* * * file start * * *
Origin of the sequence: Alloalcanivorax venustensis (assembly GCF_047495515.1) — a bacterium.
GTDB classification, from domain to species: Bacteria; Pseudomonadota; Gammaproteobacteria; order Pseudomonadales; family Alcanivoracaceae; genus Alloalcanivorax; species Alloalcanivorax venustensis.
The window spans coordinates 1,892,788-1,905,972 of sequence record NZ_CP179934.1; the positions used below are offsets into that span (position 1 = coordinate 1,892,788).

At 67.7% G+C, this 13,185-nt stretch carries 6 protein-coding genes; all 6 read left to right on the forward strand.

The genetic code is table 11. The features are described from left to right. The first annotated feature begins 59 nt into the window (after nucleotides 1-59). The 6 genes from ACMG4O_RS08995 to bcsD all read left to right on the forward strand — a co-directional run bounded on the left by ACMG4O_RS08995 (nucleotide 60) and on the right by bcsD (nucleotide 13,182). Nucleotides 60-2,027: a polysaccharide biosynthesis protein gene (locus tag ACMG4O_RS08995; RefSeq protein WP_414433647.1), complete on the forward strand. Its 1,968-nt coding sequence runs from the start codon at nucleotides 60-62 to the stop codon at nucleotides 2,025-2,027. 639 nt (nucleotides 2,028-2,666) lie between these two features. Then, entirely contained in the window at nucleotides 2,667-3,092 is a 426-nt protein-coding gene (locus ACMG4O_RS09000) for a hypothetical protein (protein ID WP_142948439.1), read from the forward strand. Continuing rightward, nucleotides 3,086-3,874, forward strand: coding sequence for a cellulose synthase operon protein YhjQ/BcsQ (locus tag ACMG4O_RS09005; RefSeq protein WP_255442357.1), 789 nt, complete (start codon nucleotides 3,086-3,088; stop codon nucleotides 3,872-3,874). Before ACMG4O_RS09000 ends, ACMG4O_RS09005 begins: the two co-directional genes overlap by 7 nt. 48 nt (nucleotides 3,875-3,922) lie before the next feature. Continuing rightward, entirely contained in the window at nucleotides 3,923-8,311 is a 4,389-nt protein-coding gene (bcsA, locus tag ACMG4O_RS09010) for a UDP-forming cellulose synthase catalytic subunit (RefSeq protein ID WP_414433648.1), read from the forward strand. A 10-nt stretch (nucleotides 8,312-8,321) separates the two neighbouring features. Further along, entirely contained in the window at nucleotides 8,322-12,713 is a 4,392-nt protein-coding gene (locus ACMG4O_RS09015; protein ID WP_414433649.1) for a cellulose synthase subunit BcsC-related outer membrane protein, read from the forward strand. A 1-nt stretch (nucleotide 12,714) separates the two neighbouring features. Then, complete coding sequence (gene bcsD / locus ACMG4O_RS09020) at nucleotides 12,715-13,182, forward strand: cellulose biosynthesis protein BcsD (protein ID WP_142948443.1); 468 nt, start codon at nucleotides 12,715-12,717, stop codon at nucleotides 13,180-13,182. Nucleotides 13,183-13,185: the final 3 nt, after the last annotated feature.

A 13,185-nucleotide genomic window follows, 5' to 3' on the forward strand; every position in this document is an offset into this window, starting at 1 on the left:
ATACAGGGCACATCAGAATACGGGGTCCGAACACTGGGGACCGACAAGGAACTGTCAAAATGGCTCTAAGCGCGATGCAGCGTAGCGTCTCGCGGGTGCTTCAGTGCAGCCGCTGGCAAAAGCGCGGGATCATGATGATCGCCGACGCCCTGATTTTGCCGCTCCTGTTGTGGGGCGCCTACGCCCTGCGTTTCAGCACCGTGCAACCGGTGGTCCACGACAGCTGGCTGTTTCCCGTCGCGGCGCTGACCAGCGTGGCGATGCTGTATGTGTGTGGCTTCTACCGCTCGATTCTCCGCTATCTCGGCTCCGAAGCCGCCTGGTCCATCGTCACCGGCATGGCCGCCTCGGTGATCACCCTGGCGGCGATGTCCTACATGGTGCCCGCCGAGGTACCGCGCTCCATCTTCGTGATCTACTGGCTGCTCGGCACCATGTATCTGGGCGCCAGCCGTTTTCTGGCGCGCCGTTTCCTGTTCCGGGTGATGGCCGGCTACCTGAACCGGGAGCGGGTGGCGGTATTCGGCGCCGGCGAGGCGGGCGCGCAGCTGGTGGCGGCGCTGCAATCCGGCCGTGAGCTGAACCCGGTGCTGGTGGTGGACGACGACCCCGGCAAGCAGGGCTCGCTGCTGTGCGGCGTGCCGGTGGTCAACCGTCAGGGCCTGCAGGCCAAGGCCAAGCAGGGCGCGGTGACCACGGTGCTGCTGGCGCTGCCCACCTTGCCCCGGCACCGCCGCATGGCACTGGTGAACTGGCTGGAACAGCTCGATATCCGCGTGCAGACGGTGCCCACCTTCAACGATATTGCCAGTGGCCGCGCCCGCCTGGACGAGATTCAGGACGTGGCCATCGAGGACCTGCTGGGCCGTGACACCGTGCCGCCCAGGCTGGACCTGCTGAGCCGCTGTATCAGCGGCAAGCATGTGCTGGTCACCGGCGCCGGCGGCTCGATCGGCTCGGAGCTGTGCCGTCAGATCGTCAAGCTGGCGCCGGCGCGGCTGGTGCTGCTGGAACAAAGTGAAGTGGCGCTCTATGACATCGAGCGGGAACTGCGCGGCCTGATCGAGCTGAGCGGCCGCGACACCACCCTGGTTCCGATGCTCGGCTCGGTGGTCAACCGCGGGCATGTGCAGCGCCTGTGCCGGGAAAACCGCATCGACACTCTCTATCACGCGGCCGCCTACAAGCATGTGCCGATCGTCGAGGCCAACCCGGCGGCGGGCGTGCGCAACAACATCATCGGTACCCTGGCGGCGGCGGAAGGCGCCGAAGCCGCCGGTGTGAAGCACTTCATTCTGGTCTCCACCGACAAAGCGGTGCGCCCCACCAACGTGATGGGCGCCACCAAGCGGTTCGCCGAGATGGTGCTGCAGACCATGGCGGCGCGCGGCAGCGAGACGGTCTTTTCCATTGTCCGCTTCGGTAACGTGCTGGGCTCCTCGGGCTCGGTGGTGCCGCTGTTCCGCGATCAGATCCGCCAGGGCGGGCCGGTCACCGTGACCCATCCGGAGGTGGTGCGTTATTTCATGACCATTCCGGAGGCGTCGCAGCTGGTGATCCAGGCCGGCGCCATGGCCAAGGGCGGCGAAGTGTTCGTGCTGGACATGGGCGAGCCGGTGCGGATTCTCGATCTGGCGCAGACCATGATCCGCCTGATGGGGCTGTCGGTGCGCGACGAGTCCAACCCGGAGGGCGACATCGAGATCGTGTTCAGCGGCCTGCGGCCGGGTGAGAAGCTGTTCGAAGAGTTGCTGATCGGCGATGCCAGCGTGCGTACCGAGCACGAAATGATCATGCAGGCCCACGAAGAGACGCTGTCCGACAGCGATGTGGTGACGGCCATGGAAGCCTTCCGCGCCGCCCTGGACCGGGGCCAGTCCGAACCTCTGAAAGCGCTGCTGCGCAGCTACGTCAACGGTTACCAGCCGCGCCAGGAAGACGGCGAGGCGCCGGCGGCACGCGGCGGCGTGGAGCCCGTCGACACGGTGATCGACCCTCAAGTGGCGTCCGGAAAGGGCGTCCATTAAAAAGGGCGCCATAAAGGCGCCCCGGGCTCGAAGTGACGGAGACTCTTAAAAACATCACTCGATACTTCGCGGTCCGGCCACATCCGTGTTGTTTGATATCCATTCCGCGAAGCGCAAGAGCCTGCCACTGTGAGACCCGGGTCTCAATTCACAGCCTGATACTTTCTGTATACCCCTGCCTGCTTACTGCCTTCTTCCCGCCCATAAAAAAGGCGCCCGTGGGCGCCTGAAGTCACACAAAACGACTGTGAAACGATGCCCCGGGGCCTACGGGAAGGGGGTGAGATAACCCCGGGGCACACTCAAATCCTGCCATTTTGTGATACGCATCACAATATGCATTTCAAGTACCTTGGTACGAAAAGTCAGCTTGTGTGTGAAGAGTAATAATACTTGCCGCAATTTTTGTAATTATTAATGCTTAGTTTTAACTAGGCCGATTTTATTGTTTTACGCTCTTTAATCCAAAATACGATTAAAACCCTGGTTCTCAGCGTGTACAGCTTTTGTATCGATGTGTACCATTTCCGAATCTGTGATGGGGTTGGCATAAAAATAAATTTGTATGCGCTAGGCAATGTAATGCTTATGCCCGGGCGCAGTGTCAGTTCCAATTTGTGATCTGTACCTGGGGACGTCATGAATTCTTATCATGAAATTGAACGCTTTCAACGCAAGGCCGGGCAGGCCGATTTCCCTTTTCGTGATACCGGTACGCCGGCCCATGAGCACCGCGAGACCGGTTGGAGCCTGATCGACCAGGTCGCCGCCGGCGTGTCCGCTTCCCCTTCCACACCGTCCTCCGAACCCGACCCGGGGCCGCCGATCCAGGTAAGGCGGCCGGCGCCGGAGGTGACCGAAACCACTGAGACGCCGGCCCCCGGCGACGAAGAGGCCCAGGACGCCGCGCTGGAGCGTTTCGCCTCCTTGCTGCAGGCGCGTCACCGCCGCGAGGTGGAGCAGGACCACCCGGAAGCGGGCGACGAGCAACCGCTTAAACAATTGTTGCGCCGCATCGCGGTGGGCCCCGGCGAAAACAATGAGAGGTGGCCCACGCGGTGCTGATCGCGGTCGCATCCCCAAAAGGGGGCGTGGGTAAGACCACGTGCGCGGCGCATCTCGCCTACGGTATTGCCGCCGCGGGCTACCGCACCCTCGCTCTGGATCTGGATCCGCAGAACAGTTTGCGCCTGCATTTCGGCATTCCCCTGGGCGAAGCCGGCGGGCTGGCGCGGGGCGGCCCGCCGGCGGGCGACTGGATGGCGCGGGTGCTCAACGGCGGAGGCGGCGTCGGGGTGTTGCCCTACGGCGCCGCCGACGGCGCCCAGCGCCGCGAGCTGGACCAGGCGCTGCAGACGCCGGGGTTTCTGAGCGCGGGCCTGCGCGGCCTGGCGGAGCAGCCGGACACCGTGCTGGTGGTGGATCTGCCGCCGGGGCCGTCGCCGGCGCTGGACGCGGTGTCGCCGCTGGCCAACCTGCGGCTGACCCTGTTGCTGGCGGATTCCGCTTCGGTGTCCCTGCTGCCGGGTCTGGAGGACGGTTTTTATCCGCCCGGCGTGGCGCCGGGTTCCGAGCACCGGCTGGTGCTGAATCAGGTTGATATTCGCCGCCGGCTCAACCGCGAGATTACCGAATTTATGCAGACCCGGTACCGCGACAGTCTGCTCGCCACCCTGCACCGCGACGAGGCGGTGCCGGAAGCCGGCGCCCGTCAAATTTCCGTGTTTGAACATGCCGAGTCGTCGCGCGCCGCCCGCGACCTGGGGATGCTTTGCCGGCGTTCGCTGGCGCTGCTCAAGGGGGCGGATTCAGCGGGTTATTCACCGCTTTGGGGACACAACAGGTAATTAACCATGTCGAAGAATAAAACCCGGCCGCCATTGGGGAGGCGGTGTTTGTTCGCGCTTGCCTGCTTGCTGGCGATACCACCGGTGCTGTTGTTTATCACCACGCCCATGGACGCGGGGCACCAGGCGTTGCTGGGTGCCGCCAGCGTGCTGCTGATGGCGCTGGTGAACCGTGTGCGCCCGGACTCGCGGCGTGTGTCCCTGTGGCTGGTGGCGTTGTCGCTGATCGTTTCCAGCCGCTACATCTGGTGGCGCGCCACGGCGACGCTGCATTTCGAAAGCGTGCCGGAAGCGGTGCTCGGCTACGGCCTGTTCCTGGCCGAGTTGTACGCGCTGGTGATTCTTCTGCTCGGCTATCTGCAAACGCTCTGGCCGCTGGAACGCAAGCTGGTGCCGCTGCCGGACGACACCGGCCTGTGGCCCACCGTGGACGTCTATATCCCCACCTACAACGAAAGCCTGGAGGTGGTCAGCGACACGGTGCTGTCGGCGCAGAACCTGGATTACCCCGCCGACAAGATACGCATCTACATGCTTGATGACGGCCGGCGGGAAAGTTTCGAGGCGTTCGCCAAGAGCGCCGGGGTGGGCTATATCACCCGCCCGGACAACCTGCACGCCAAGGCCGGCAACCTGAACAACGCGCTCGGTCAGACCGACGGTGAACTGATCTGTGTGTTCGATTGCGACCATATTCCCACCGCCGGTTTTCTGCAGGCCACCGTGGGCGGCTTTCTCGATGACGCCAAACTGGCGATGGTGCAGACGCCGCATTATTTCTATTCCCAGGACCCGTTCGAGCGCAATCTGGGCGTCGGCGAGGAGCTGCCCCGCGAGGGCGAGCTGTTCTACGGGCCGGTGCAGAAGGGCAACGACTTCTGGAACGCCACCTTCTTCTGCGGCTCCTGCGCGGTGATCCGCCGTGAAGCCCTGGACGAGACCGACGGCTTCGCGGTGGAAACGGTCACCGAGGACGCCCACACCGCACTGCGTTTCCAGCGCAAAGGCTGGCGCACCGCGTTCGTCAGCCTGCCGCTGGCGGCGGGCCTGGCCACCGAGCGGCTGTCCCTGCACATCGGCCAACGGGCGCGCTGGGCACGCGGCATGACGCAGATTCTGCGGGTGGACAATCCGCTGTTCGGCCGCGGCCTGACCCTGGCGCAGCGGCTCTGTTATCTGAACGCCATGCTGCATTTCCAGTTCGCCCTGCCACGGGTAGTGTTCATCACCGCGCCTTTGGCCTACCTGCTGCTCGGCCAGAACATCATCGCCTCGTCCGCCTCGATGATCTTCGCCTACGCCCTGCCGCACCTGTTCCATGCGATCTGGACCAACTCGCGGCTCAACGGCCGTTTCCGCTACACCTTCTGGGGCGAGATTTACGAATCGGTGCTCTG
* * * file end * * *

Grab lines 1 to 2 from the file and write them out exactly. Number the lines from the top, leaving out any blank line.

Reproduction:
Origin of the sequence: Alloalcanivorax venustensis (assembly GCF_047495515.1) — a bacterium.
GTDB classification, from domain to species: Bacteria; Pseudomonadota; Gammaproteobacteria; order Pseudomonadales; family Alcanivoracaceae; genus Alloalcanivorax; species Alloalcanivorax venustensis.